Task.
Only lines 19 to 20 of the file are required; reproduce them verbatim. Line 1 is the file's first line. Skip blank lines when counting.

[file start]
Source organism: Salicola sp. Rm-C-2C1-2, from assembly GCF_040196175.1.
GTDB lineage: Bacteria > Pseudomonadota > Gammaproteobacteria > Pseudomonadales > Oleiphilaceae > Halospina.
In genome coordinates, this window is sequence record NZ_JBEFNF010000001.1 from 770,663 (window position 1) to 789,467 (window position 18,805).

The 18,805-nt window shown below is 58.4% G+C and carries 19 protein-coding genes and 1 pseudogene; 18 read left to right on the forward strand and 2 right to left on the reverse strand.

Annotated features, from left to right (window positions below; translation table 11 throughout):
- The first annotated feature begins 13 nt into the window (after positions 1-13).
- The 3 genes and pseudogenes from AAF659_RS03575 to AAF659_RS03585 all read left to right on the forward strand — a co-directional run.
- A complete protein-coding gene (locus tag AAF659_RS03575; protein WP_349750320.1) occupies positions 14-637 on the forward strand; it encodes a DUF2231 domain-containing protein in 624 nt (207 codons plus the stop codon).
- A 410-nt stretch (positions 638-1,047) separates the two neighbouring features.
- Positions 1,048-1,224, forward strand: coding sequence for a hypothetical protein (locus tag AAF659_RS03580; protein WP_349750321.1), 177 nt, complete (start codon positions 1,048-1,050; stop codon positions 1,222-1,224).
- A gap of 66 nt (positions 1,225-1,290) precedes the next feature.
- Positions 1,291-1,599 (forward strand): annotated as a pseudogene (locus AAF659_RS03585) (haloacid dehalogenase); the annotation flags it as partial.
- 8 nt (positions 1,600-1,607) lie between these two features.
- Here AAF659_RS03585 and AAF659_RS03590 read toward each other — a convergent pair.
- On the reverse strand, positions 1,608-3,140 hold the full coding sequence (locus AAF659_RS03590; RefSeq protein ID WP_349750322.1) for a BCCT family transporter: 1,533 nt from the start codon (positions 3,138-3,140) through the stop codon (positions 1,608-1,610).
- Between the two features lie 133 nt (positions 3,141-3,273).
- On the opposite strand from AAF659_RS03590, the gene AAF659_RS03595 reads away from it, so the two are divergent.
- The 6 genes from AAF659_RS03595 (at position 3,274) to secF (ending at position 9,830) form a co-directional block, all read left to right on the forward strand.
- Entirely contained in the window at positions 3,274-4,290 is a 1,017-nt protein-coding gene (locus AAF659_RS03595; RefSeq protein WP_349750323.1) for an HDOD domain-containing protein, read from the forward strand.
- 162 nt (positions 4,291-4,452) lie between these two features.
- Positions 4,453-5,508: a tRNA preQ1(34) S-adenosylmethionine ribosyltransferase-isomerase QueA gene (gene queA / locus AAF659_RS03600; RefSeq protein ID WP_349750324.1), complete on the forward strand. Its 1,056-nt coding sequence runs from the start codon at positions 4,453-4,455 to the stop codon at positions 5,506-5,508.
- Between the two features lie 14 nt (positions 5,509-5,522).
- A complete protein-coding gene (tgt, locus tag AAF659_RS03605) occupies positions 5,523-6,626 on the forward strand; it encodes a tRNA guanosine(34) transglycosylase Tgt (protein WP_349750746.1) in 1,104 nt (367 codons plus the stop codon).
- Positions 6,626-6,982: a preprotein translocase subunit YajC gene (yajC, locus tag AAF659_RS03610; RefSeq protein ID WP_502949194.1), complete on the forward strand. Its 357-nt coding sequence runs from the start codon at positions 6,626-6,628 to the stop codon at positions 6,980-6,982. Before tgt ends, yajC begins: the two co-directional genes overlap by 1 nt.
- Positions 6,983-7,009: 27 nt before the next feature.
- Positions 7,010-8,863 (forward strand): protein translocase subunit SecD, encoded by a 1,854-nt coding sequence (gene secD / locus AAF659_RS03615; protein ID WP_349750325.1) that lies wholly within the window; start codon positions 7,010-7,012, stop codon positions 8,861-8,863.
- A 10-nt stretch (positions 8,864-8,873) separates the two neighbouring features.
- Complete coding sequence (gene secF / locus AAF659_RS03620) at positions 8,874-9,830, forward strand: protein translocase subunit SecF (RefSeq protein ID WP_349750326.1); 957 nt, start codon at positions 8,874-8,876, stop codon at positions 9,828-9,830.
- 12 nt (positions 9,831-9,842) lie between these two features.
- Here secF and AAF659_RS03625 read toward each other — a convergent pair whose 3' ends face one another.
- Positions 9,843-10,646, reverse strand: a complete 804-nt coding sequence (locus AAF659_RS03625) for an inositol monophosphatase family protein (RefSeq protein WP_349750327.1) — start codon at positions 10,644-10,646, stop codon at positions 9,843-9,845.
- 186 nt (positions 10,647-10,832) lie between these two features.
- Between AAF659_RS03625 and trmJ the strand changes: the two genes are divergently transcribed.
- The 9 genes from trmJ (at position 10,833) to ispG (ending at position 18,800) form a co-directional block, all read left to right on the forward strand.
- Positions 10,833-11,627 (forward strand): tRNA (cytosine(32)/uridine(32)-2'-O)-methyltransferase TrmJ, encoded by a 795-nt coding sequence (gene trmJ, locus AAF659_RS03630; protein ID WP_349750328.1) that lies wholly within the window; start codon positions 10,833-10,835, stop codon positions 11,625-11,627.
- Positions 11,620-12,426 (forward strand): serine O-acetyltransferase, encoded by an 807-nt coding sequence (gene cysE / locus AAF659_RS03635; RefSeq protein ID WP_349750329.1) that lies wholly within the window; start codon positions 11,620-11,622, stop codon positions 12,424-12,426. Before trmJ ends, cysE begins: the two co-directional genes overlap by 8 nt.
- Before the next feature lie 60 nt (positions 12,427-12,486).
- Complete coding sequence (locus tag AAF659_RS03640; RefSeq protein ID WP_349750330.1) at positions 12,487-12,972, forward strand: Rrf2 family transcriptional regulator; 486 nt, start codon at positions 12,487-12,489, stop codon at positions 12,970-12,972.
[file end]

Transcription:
- Entirely contained in the window at positions 3,274-4,290 is a 1,017-nt protein-coding gene (locus AAF659_RS03595; RefSeq protein WP_349750323.1) for an HDOD domain-containing protein, read from the forward strand.
- 162 nt (positions 4,291-4,452) lie between these two features.